“Bottomless” puppy receives life-saving surgery

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Surgery gave Malla a normal life

Malla the cockapoo did not have a good start in life: born without a bottom due to a condition called atresia ani, she was given up by her breeder – but she was able to receive life-saving surgery, and has found a new home.

The 15-week-old puppy was taken into the care of staff at Acorn Veterinary Surgery in West Kirby after being diagnosed with atresia ani – a developmental defect of the anal opening or terminal rectum. As a result, the pup was unable to pass stool.

“It’s not something that we see everyday”

Clinical director/veterinary surgeon Rhiannon Mansell said, “We saw her when she came in with her litter for her vaccinations and unfortunately she didn’t have a bottom and had instead been passing waste through a fistula, an abnormal hole.

“The condition is called atresia ani and it’s very rare. It’s not something that we see everyday. She was very bloated and struggling to go to the toilet and was really uncomfortable, but otherwise a really bright and cute little thing.”

She added, “We ended up signing her over to the practice and one of our advanced soft tissue surgeons, Nick Wheeldon, had a little look at her. We wanted to save her and find her a new home so we basically constructed her a new bottom so that she could pass stool.”

Constructing a bran new bottom for such a young puppy was no easy feat, and the surgery itself was not without risks, but it was the only way to give Malla a normal life.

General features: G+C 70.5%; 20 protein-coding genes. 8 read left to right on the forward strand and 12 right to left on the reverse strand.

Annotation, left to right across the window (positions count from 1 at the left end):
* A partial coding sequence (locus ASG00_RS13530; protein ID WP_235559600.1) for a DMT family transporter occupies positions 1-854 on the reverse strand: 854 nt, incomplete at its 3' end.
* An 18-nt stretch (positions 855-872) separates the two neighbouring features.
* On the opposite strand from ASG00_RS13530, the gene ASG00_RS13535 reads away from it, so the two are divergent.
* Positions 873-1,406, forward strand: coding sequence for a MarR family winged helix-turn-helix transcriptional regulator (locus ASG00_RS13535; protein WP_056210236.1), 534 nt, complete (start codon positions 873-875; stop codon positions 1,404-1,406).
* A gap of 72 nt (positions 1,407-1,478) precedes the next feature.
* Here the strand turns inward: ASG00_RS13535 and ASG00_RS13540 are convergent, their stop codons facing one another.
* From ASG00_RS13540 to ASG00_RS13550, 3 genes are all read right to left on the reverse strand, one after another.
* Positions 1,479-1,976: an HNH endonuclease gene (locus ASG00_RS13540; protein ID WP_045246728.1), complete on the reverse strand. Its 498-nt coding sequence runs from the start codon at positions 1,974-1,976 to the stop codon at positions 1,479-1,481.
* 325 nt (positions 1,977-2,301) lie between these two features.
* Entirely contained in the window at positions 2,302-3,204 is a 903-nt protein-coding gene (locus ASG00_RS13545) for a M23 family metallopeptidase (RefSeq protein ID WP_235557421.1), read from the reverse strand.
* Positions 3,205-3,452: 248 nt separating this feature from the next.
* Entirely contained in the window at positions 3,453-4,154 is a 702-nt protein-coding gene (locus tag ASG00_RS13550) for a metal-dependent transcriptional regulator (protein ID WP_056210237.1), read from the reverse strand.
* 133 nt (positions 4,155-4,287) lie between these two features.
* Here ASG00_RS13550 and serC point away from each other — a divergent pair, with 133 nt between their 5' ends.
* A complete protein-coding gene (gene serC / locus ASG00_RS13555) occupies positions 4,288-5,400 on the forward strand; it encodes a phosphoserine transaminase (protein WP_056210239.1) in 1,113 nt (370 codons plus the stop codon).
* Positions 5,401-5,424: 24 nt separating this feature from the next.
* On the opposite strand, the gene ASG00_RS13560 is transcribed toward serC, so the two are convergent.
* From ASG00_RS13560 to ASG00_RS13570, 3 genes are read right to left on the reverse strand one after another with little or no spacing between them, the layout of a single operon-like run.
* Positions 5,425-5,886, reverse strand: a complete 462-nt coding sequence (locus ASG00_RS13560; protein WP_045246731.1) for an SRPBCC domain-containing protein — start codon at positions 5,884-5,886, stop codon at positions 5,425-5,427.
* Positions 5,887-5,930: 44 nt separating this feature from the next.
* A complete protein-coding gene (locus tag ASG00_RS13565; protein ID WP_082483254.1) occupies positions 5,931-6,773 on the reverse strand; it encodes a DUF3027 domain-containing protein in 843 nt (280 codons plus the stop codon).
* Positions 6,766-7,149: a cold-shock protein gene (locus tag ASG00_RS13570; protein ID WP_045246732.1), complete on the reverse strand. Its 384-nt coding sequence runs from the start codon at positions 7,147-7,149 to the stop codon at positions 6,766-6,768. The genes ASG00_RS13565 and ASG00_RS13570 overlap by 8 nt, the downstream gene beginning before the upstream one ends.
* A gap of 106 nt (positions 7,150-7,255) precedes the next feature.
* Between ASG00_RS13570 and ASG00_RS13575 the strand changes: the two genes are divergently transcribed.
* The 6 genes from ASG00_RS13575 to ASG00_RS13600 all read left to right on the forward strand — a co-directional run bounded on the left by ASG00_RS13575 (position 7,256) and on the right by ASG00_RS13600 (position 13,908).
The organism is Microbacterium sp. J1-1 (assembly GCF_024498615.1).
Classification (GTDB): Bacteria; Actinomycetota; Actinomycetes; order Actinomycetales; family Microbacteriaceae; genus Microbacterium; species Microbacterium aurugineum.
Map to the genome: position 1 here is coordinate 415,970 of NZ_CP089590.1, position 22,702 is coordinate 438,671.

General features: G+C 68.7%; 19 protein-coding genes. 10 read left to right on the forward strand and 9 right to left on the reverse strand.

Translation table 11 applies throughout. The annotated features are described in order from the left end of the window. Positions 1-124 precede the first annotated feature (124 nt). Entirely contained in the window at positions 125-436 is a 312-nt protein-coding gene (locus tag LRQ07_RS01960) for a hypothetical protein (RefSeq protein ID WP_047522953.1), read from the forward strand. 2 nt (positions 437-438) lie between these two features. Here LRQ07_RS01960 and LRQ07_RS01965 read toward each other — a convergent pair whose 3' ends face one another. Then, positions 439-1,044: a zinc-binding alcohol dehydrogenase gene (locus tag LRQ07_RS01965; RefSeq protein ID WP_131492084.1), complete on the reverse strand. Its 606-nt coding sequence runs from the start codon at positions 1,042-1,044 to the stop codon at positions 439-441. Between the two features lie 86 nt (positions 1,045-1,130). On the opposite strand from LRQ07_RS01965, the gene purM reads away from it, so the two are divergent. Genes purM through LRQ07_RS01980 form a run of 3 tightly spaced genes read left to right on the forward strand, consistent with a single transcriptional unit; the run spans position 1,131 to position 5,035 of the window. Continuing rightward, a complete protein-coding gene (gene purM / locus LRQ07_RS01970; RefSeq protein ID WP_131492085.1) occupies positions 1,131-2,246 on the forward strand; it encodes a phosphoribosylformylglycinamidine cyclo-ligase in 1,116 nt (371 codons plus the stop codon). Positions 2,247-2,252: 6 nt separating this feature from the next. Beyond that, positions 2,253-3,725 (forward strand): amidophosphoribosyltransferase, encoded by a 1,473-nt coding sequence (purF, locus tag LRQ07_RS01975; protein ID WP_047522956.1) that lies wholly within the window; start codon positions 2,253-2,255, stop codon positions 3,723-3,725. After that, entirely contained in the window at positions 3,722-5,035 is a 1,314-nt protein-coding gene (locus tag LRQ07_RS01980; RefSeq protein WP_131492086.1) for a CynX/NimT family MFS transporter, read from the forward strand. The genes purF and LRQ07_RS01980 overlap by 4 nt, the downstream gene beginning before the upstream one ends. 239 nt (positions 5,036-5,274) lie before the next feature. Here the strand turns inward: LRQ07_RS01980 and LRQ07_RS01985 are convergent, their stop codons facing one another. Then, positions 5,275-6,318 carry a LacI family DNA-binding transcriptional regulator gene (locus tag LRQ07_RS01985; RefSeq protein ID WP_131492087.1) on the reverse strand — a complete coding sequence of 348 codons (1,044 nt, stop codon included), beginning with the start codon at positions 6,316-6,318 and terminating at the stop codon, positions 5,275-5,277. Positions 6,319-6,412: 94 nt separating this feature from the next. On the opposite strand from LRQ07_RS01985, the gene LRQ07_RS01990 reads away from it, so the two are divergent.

Malla may need more surgery later in life, but she can now pass stool on her own

Rhiannon said, “There are risks with the surgery and there can be other underlying problems for example, if the bottom hasn’t formed properly, then sometimes other organ structures may not have formed properly, but she looked very healthy in herself and didn’t have any other problems that we were aware of at the time.

“With bottom surgery, there is also a risk the animal can become incontinent or can struggle pooing, so she is on stool softeners. She’s going to be more prone to developing things like constipation as well so we need to be really careful with that.”

Malla may need more surgery later in life, but she can now pass stool on her own and staff at Acorn are pleased with her progress. Meanwhile, she has also found a new home with the neighbour of a member of staff.

“During her recovery, all of the nursing team took turns to foster her and that’s when we named her Barbara or Barbs for short,” Rhiannon said. “She ended up going out with one of our nurses, Rachel, to the country parks in a little carrier so she was able to see the world that way with her little nappy on initially.

“After that, one of Rachel’s neighbours was looking for a little puppy and they’ve agreed to take her on – and actually her name is Barbara too so it’s fate. We’re really pleased she’s doing well and has found a forever home.”

The name had to change from Barbara to Malla to avoid confusion, and she has settled in really well in her new home.

Images by Rick Matthews

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